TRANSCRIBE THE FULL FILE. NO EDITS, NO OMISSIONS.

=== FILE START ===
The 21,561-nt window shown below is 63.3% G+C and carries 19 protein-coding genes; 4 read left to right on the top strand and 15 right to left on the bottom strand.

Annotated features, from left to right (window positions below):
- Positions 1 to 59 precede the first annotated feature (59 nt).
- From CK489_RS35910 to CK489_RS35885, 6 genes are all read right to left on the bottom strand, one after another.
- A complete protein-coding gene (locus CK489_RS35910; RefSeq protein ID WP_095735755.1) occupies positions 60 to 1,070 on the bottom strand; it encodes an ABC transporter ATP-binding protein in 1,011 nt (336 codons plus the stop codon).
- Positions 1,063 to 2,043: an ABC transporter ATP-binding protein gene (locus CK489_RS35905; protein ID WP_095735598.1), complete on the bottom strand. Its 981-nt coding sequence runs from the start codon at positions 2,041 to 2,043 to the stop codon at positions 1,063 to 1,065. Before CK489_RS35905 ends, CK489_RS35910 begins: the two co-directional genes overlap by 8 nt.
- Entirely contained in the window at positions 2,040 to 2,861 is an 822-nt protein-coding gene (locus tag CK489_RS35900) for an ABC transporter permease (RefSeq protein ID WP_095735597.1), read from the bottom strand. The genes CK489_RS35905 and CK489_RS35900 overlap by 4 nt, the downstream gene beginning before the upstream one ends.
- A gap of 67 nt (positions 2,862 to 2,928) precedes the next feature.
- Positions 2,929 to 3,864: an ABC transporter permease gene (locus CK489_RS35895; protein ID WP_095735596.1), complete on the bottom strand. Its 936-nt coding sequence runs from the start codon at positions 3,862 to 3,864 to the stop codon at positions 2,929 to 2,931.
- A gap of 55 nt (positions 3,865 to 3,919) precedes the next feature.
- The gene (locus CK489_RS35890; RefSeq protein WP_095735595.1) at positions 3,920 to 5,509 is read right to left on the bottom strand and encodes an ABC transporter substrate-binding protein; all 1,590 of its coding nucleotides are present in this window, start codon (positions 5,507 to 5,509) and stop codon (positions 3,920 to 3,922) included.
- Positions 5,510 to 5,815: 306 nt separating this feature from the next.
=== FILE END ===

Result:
The 21,561-nt window shown below is 63.3% G+C and carries 19 protein-coding genes; 4 read left to right on the top strand and 15 right to left on the bottom strand.

Annotated features, from left to right (window positions below):
- Positions 1 to 59 precede the first annotated feature (59 nt).
- From CK489_RS35910 to CK489_RS35885, 6 genes are all read right to left on the bottom strand, one after another.
- A complete protein-coding gene (locus CK489_RS35910; RefSeq protein ID WP_095735755.1) occupies positions 60 to 1,070 on the bottom strand; it encodes an ABC transporter ATP-binding protein in 1,011 nt (336 codons plus the stop codon).
- Positions 1,063 to 2,043: an ABC transporter ATP-binding protein gene (locus CK489_RS35905; protein ID WP_095735598.1), complete on the bottom strand. Its 981-nt coding sequence runs from the start codon at positions 2,041 to 2,043 to the stop codon at positions 1,063 to 1,065. Before CK489_RS35905 ends, CK489_RS35910 begins: the two co-directional genes overlap by 8 nt.
- Entirely contained in the window at positions 2,040 to 2,861 is an 822-nt protein-coding gene (locus tag CK489_RS35900) for an ABC transporter permease (RefSeq protein ID WP_095735597.1), read from the bottom strand. The genes CK489_RS35905 and CK489_RS35900 overlap by 4 nt, the downstream gene beginning before the upstream one ends.
- A gap of 67 nt (positions 2,862 to 2,928) precedes the next feature.
- Positions 2,929 to 3,864: an ABC transporter permease gene (locus CK489_RS35895; protein ID WP_095735596.1), complete on the bottom strand. Its 936-nt coding sequence runs from the start codon at positions 3,862 to 3,864 to the stop codon at positions 2,929 to 2,931.
- A gap of 55 nt (positions 3,865 to 3,919) precedes the next feature.
- The gene (locus CK489_RS35890; RefSeq protein WP_095735595.1) at positions 3,920 to 5,509 is read right to left on the bottom strand and encodes an ABC transporter substrate-binding protein; all 1,590 of its coding nucleotides are present in this window, start codon (positions 5,507 to 5,509) and stop codon (positions 3,920 to 3,922) included.
- Positions 5,510 to 5,815: 306 nt separating this feature from the next.